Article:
K is a great one for new words. She routinely scans the internet for interesting words and reads them out to see if we can guess them. One such word is La Sombresa, a Spanish word, which refers to the period of time after a meal when people sit and chat. A perfect time. Except in the house of an anorexic.
Today has been a tough day. In a tough week at work and at home. L loses nearly a kilo. Work is exhausting. Severe headaches bring on symptoms of what my doctor calls Serotonin Syndrome, where my high dose SSRIs clash with codeine, bringing on flu type feelings, along with dizziness and nausea. At breakfast today I decide to challenge L to eat more. As usual, my determination to do this is propelled by sleepless nights, worrying about bone density, crying quietly so as not to wake anyone. Real change needs resilience and strength though. Within a short time, I lose it. I am so fucking tired of this illness. C and I never have any time together, K’s anxiety is unmanageable, yet all our time is allocated to meal, snack, meal etc. We have been in this stage of nearly restored weight for about ten months and it feels as if there is nothing left. I am sick of anorexia. Eventually, something is eaten and L goes to college.
I go to a meeting of such pointless tedium I feel that if it were filmed, no one would believe it to be real. At lunchtime I takeK to the GP. We discus her anxiety and sense of worthlessness and I see the shock on the young doctor’s face as she tries to communicate with a deeply uncomfortable girl twisting a hairband repeatedly around her wrist. My eyes fill with tears at this sight. We are referred to CAMHS. She explains what it stands for and falters as she sees my weary look.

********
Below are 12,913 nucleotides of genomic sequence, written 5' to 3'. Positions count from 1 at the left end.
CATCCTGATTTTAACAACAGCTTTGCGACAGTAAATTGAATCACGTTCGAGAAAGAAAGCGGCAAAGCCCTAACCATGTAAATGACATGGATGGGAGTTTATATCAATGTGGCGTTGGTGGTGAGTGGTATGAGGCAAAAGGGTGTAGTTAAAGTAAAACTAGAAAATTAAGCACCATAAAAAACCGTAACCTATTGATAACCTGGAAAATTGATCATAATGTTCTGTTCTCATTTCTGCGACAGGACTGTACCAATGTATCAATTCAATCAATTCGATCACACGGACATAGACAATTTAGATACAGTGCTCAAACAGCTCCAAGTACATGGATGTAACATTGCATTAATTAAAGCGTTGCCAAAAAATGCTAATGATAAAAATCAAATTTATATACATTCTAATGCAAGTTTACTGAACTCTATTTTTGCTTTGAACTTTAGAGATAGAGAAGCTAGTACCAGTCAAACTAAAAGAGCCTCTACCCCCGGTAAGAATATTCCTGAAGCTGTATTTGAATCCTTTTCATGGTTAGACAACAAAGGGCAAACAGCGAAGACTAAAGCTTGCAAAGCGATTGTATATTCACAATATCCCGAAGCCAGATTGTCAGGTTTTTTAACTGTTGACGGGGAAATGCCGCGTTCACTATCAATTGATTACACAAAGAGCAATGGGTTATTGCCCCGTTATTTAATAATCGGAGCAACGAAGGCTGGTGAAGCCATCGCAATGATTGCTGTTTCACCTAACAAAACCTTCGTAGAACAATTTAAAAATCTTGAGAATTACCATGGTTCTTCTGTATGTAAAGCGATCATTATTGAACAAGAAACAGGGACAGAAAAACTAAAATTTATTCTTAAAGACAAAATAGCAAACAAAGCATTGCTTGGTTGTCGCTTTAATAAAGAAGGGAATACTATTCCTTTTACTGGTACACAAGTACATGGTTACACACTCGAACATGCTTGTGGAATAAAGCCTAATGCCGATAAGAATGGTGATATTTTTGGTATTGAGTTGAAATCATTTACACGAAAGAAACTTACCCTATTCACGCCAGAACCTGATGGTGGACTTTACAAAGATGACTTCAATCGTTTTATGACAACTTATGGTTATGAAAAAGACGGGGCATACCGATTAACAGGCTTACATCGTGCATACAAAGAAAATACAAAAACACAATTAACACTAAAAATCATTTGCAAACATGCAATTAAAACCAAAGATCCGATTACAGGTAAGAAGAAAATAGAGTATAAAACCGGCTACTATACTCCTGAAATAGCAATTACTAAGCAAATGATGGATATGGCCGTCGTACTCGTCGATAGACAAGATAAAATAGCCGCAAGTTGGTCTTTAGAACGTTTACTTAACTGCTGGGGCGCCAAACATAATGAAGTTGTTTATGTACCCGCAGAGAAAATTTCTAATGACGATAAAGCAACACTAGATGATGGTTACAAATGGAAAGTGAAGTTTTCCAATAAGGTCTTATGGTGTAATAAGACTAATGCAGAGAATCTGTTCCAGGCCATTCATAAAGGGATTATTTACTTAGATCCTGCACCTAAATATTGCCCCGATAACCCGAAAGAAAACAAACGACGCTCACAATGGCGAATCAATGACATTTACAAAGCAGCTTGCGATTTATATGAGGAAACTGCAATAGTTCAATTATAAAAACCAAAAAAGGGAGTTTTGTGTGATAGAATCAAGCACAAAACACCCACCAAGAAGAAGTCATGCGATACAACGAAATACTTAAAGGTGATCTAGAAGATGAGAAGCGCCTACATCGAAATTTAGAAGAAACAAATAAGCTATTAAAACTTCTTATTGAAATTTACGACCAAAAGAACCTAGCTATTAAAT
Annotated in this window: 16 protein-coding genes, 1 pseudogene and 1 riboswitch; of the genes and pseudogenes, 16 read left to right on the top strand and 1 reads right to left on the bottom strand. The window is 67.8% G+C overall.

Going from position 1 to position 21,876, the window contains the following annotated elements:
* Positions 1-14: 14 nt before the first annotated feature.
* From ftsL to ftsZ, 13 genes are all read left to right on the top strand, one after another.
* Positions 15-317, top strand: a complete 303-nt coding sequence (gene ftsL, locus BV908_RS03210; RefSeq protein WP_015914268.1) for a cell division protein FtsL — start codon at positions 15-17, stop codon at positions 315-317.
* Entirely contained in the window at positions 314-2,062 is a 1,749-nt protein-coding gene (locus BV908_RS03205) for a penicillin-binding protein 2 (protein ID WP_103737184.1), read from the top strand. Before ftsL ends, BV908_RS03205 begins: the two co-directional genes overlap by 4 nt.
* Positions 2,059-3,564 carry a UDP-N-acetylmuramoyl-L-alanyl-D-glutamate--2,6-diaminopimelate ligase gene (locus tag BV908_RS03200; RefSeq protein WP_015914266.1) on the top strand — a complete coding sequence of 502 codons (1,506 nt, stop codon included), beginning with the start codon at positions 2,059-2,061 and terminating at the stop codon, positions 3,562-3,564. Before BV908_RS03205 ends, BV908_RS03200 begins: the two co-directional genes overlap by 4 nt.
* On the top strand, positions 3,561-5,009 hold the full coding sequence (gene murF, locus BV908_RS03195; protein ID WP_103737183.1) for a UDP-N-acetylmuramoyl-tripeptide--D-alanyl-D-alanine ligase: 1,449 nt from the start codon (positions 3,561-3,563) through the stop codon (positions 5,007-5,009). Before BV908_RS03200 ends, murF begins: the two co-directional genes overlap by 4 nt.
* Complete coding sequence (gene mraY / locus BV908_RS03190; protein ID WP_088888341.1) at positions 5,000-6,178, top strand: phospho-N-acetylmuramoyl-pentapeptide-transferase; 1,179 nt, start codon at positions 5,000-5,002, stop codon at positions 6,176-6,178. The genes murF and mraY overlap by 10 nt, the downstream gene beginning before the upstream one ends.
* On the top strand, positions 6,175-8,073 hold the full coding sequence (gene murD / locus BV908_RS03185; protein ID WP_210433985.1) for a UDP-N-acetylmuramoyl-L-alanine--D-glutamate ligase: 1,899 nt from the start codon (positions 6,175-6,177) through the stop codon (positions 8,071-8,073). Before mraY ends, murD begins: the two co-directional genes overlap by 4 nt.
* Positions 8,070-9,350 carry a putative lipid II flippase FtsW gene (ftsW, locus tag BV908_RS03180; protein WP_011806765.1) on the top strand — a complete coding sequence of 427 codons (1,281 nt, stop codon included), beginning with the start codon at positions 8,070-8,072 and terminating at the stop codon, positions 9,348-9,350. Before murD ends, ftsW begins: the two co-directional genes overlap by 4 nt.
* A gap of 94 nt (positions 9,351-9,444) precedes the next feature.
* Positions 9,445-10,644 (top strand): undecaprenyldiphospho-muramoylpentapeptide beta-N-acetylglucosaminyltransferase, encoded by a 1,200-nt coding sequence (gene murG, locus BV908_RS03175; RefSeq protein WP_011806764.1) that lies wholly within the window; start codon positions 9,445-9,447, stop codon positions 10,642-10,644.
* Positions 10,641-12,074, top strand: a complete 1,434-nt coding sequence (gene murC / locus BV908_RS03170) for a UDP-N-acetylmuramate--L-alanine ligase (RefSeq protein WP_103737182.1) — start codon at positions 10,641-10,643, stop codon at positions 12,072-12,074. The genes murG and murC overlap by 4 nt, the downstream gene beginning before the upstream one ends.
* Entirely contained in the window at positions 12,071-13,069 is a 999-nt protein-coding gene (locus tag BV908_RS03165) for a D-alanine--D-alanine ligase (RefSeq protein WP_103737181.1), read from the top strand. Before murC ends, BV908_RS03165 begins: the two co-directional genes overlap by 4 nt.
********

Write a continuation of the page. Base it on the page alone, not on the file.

Tonight we eat dinner and have bought dessert. C has made meatballs which K and I love and L endures. W e eat the main course and then I cut slices of Lemon Meringue Pie. I hear Ed’s whiny little voice saying please, just a yogurt. I ignore the voice and pour cream on the pie. In the house of an anorexic food is not just food. It is medicine, a weapon against Ed, to be handed over defiantly as a challenge rather than an act of care.
We sit and talk over dessert. For everyone but L, dessert disappears. She puts her head in her hands and weeps silently. I stroke her arm while scrolling through Twitter. The latter activity is to calm and prevent me from shouting again. K tells jokes and we laugh about her favourite film as a child Anastasia and recall my attempts to put the revolutionary side of the argument. She tels C in mock horror, that her mother told her, “Sometimes, t might be the right thing to do, to shoot the entire Royal Family, that’s what happens in war”. We laugh so much at my clumsy attempts to make a six year old Disney Princess see both sides of history and I put my head in my hands and wail, “No wonder all my kids are so unhappy” and we laugh some more.
Except L. She continues to weep, while I stroke her arm, She begs for yogurt and I refuse. She asks for the cream to be removed and I refuse. We clear plates and pour wine through the weeping. Today is a unique day, just as all days are. It is a day stolen by anorexia, by K’s anxiety and my depression. It is a day we will never see again. In a year’s time, we may still be here. Today L sobbed in my arms and told me she wouldn’t be here if it wasn’t for me. For the first time, I wondered whether here was a place anyone would really want to be